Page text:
An open museum of restored Spanish-Filipino houses, Las Casas Filipinas de Acuzar showcases the best of Filipino heritage and culture. It is a must-see for foreigners and “balikbayans”.
Casa New Manila is a new addition to the Acuzar Line up. Guests are lead to register here. We loved the open design of this house with ample cross ventilation. Breakfast can be enjoyed from the second floor with either views of the Palays fields or their version of Venice at the back.
The resort recently began operating its own Tramvia Service. It was the Philippines’ early version of the railway system. Manila’s first trams were the horse-drawn buggies and one steam-operated tramvia. These were eventually replaced with electric street trams operated by the Manila Electric Railroad and Light Company or now known as Meralco. They could be seen plying the route of Escolta, Sta. Cruz, Quiapo, Binondo and other busy streets of Manila
The materials used in the reconstruction of Casa Mexico came from salvaged materials bought from a junk shop.
Casa Byzantine is a representation of how three storey structures proliferated in Binondo. It’s an example of what they call a “floral” bahay na bato – characterized by more elaborate yet delicate embellishments. A fusion of Renaissance, Baroque, Romanesque and Neo-Mudejar Styles, the house is an impressionist work of Art! The ceilings are adorned with intricate mosaic art featuring famous paintings by our grand masters.
Sanctuaries De San Jose will definitely be a grand church for ideal weddings.
Casa Baliuag 1 and 2 were originally in Baliuag, Bulacan. The first once served as a Municipal Hall while the second, served as a function hall used by Iglesia ni Kristo members.
The highly disputed Casa Binan remains in Laguna pending resolution, but this replica aims to signify the building as close to its original form – that Gerardo Alberto – a relative of Rizal’s – wanted to donate to Acuzar. A play depicting the life of our Hero – Dr Jose Rizal elated the audience of Rizal’s great contributions! They sang and orated some excerpts from Noli and El Fili. As we reached the landing, Photos of Don Jose Alberto Alonzo, his wife Teodora Formosa and His sister, Teodora Alonzo greeted us. Don Lorenzo, the father of Don Jose Alberto Alonzo hears of his daughter in laws’, illicit affair with a guardia civil. Furious, he imprisoned Teodora Formosa in this room for 4 years.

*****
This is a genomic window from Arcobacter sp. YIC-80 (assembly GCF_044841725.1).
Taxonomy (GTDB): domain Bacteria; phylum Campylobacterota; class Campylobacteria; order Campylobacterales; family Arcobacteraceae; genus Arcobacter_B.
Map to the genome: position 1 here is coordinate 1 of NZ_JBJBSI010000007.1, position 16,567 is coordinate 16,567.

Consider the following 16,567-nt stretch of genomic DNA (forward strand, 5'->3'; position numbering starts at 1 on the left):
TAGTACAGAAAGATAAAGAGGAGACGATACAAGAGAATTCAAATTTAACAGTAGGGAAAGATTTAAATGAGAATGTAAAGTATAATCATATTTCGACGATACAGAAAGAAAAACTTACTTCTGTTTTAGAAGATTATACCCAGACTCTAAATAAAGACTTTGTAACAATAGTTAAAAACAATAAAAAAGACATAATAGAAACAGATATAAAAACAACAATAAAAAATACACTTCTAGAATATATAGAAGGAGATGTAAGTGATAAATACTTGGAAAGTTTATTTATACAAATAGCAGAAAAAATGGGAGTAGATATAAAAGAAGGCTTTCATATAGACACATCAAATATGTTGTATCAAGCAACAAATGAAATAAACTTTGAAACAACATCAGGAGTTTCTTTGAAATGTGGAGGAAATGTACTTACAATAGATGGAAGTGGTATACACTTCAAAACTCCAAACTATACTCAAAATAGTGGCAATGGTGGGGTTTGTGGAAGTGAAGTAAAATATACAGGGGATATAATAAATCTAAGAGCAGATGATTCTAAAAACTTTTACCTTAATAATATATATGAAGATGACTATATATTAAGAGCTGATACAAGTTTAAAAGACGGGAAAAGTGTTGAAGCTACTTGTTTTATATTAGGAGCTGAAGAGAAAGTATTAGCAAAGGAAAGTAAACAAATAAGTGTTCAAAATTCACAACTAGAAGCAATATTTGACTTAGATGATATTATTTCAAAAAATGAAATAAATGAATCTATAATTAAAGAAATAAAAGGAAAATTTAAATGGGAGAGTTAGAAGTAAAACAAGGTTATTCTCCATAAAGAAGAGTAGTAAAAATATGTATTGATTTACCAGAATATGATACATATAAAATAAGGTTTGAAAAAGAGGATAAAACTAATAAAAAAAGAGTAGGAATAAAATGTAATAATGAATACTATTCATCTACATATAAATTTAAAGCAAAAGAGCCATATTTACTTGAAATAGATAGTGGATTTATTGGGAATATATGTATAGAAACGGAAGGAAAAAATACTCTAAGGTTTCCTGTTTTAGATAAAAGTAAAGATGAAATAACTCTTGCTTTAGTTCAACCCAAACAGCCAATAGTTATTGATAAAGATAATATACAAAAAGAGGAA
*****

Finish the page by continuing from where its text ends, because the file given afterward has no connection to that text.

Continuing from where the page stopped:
As we entered Casa Quiapo. Originally located at the corner of Calle San Sebastian and Callejon De Carcer in Quiapo, the house was considered the most elegant during the Spanish regime. The mansion was then used as the first campus of the University of the Philippines School of Fine Arts then the first school of Architecture. Young artists namely Juan Luna and Felix Hidalgo used to train by the entrezuelo – mezzanine. As operations of the school moved on, sadly — the structure became a bowling alley, a dormitory, even a venue for live sex shows etc. Poor maintenance led to its dilapidated state until it was salvaged back to its glory!
Casa Meycauayan is one of some heritage houses that can be rented by guests.
This remains our favorite. Casa Lubao was built by the plantation of Arrastia and Salgado families in Lubao, Pampanga. During the Japanese occupation, it was used as a garrison. They had planned to burn it Down, but a Japanese colonel protected it from destruction. Apparently, he served as the family’s driver for ten years – double agent as a spy as well – but became beholden to the Arrastias.
Through generations, it was passed down the Arrastia-Vitug clan, who eventually agreed to relocate the place. The Matriarch was a fan of green. To her it represented wealth and good luck.
The Hotel de Oriente was considered plush for its day and thought to be the Philippines’ best lodging in 1899 by American first-timers to the Philippines. Its strategic location near the church of Binondo and the pretty view of the Plaza Calderon de la Barca’s manicured lawns and fountains, the Estero de Reina and the San Fernando Bridge contributed to its fame as the best hotel in Manila. Our national hero, Dr. Jose Rizal was a frequent guest, as were the American, Spanish and local social luminaries of those times.
Wood Mosaics and Ceiling Murals based on famous paintings, such as the Spolarium of Juan Luna and works by Carlos “Botong” Francisco were made by unemployed women from Bagac and nearby towns. The precisely detailed wood carvings in the walls, pillars, ceilings and even the exteriors were chiseled by artists from Paete, Laguna and Betis, Pampanga.
Casa Hagonoy. Our guide said a vain wife who prided herself in jewelry and a beautiful house owned it. Her proud excesses drove her descendants to become priests and nuns.
Estero De Binondo is reminiscent of the lively ambiance in Old Manila.
Posing by Plaza Marcelino.
Casa Landrillo with its predominantly brick exteriors, reminded me of a row of Old Colonial Brick Houses in Beacon Hill NE.
Paseo de Escolta brings us back to the 1900s, when Escolta was the center of commerce. Hotel rooms are on the upper floors while a variety of shops are on the ground floor.